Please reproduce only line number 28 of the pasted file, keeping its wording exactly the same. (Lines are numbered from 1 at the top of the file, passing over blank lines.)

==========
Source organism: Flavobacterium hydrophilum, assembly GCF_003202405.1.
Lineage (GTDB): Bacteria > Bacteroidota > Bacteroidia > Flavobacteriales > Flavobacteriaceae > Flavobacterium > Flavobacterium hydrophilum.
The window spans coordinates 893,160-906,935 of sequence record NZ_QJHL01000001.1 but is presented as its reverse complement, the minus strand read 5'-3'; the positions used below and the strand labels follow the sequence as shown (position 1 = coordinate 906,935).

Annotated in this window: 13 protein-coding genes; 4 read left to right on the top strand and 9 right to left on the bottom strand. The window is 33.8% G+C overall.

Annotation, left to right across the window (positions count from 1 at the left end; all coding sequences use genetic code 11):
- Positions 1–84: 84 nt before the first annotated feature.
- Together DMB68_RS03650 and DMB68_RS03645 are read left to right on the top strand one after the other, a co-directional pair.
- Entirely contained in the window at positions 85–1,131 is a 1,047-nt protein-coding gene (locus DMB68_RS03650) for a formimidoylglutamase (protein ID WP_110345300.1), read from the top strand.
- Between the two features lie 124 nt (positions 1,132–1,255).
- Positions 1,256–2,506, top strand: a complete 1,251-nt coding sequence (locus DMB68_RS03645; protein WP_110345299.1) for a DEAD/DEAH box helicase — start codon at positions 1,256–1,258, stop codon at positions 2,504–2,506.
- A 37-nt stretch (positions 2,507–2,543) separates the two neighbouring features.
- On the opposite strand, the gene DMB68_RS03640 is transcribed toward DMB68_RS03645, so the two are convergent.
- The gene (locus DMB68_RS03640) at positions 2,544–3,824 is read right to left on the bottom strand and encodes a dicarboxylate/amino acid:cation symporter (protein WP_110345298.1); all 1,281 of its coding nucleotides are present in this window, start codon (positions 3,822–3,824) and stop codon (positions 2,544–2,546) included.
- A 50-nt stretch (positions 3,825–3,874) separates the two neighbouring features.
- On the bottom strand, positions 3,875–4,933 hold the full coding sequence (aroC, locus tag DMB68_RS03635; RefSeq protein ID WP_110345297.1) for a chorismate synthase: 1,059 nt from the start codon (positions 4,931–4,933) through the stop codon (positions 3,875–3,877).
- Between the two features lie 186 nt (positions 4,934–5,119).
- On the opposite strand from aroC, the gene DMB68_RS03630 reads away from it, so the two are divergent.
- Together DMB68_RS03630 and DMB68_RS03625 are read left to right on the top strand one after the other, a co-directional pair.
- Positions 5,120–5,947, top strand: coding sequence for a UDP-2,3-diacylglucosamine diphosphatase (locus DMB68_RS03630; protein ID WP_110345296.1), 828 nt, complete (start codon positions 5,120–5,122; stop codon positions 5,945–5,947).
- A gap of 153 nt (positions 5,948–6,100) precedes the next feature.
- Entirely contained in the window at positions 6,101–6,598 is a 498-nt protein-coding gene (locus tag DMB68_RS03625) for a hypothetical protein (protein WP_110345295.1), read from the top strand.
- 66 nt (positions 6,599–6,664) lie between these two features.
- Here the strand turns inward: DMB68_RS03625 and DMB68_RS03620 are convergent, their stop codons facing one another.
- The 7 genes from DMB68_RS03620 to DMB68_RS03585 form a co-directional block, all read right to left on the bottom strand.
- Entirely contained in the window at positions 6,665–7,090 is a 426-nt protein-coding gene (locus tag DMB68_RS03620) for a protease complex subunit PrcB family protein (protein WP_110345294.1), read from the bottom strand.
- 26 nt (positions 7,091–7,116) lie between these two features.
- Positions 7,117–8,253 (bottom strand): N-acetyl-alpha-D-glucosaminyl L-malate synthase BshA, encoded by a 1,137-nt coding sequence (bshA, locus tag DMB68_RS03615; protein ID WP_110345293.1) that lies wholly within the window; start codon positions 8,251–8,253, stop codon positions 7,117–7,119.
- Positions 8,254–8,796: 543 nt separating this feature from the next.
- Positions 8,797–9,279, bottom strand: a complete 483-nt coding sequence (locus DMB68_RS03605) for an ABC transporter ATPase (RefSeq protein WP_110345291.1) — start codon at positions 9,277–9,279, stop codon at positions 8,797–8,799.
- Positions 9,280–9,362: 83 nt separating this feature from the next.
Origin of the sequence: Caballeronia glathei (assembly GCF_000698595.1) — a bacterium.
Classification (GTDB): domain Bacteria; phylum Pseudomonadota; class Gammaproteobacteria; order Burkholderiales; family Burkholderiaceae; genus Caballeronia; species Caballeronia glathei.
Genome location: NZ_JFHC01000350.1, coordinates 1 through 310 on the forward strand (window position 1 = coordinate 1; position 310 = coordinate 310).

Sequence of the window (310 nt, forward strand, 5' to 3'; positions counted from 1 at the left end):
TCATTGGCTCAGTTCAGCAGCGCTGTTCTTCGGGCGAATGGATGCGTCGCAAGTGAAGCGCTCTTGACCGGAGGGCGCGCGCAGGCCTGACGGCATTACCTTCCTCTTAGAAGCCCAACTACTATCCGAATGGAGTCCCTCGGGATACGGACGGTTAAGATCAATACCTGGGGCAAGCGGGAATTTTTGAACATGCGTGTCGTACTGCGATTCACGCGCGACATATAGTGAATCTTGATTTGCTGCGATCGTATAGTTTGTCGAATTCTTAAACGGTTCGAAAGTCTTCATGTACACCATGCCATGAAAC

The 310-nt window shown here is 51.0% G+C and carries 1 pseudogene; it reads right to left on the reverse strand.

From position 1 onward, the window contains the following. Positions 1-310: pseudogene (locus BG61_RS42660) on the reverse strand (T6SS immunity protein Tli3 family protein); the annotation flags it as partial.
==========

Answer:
- Positions 8,254–8,796: 543 nt separating this feature from the next.